How does the False Claims Act Work?

The federal False Claims Act (“FCA”) (31 U.S.C. §§ 3729 – 3733) provides another avenue for whistleblowers to report instances of fraud against the government. Suits brought by whistleblowers under this law are known as qui tam actions (pronounced “kee tam” or “kwee tam”), which means that the whistleblower is suing on the governments’ behalf. “Qui tam” is an abbreviated version of the Latin phrase “qui tam pro domino rege quam pro se ipso in hac parte sequitur,” which translates to, approximately, “he who brings an action for the king as well as for himself.”

In qui tam actions, whistleblowers are referred to as “relators.” A relator need not be an employee of the company they are reporting on; former employees, contractors, competitors, and even third parties are eligible to become whistleblowers.

Like the SEC and CFTC whistleblower rewards programs, a relator under the FCA is typically entitled to a reward if the action is successful. The rewards range from 15% to 25% in cases where the government “intervenes” (that is, takes over responsibility for the litigation). If the government does not intervene, but the action is still successful, the relator’s share increases to 25% to 30%. A relator in a successful action is also entitled to legal fees and other expenses. Unlike the SEC and CFTC whistleblower programs, however, these rewards are only available to the first relator to bring new information to the government. When a company is found to be in violation of the FCA, it will be liable for both civil penalties of up to $11,000 for each false claim, plus treble the amount of the government’s damages.

For a qui tam action to be successful, the information that the relator discloses in the complaint must be non-public. This is referred to as the “public disclosure bar.” Specifically, this means that the information cannot have been previously disclosed in a federal criminal, civil, or administrative hearing in which the government was a party; in a congressional or other federal report, hearing, or investigation; or in the news media.

The FCA sets out seven different liability provisions. The three most commonly used in FCA litigation are:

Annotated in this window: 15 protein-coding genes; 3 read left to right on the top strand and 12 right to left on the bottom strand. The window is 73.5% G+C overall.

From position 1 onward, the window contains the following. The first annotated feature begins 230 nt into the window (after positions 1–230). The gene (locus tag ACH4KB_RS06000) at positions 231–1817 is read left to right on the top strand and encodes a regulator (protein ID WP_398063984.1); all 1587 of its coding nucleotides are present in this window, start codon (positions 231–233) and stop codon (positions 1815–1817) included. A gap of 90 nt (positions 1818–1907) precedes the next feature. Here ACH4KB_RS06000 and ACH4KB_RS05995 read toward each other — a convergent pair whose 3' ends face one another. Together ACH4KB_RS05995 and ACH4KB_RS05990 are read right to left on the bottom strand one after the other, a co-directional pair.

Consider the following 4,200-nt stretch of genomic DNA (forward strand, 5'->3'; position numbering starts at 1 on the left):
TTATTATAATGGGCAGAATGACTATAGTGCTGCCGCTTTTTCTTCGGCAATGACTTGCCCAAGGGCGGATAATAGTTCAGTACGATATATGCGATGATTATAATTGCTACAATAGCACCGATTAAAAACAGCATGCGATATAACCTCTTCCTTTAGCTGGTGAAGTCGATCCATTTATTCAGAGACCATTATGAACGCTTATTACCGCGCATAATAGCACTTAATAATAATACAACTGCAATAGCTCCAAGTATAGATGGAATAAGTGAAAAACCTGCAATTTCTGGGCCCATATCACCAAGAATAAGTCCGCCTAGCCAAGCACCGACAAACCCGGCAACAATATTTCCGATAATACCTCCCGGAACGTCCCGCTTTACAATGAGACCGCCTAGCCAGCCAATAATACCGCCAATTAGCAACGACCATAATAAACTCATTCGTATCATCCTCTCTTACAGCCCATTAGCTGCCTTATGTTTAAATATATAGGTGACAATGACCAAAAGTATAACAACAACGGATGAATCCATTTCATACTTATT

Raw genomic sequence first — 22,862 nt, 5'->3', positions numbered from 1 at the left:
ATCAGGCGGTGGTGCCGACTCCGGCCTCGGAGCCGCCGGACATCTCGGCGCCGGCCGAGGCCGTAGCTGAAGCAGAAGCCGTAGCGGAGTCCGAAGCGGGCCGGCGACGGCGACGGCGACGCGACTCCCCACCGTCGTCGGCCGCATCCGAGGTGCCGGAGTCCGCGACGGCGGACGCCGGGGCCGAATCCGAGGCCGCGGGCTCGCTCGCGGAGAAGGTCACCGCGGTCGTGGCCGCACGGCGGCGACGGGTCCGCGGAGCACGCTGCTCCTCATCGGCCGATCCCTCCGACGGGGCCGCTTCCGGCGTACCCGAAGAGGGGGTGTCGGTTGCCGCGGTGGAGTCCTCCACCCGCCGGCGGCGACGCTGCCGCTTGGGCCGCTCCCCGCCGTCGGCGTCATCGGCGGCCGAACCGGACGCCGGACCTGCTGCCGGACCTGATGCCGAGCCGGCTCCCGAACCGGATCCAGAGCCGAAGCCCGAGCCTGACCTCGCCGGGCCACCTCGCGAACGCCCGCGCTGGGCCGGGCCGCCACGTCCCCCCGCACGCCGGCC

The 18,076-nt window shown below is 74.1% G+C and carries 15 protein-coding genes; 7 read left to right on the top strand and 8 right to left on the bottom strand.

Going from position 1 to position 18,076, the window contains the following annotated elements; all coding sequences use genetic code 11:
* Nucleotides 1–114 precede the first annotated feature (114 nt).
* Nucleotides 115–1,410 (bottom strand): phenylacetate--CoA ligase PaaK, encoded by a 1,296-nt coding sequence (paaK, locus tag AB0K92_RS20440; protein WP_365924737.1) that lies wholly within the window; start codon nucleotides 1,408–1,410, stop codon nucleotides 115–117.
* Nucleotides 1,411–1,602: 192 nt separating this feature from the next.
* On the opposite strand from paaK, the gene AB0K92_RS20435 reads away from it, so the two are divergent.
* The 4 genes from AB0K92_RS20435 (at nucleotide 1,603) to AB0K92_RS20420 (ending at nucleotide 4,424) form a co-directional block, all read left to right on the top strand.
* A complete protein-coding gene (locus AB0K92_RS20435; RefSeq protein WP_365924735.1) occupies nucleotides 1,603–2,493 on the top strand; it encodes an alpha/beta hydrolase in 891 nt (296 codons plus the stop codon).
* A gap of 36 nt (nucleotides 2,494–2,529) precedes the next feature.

• The False Claims Provision (31 U.S.C. § 3729(a)(1)(A)) – Liability for knowingly presenting, or causing to be presented, a false or fraudulent claim for payment to the government;
  • The “Reverse” False Claims Provision (31 U.S.C. § 3729(a)(1)(G)) – Liability for avoiding payment to the government, or improper retention of an overpayment by the government; and
  • The False Statement Provision (31 U.S.C. § 3729(a)(1)(B)) – Liability for knowingly making or using (or causing to be made or used) a false record or statement material to a false or fraudulent claim.

Some simple examples of these types of liability would include:

  • Charging the government for more than what was provided;
  • Fraudulently seeking a government contract;
  • Submitting a false application for a government loan;
  • Submitting a fraudulent application for a grant of government funds;
  • Demanding payment for goods or services that are defective or of lesser quality than were contracted for;
  • Submitting a claim that falsely certifies that the defendant has complied with a law, contract term, or regulation; and
  • Attempting to pay the government less than is owed.

Filing a Qui Tam Action

A qui tam action is initiated by the filing of a complaint, together with a written disclosure of the material evidence and information available to the relator. Unlike a normal lawsuit, where such filings are both available to the public and served directly on the defendant, in a qui tam action, the complaint and disclosures are filed “under seal” – i.e. confidentially – and copies are provided only to the government. The confidentiality of this filing can be of critical importance to relators, who frequently place their livelihood at risk when they file such claims.

After the government receives this confidential filing, it is then given sixty days to review the materials and decide if they wish to proceed with the action. The courts will routinely grant requests to extent this period of review. If, after review, the government does decide to proceed – known as “intervention” – it means that the government will step in and conduct the litigation on its own behalf. The relator can step back from the case, though the government will often call the relator as a witness. However, if the government declines to intervene, the relator has the option to continue the action on their own. In either circumstance, the qui tam action will then proceed like a normal litigation: the defendant will be served with the complaint and have the opportunity to make a motion to dismiss; the case may settle, or it may move on to trial.

For information on how to bring a qui tam action, contact Lundin PLLC Senior Attorney Alexandra Douglas.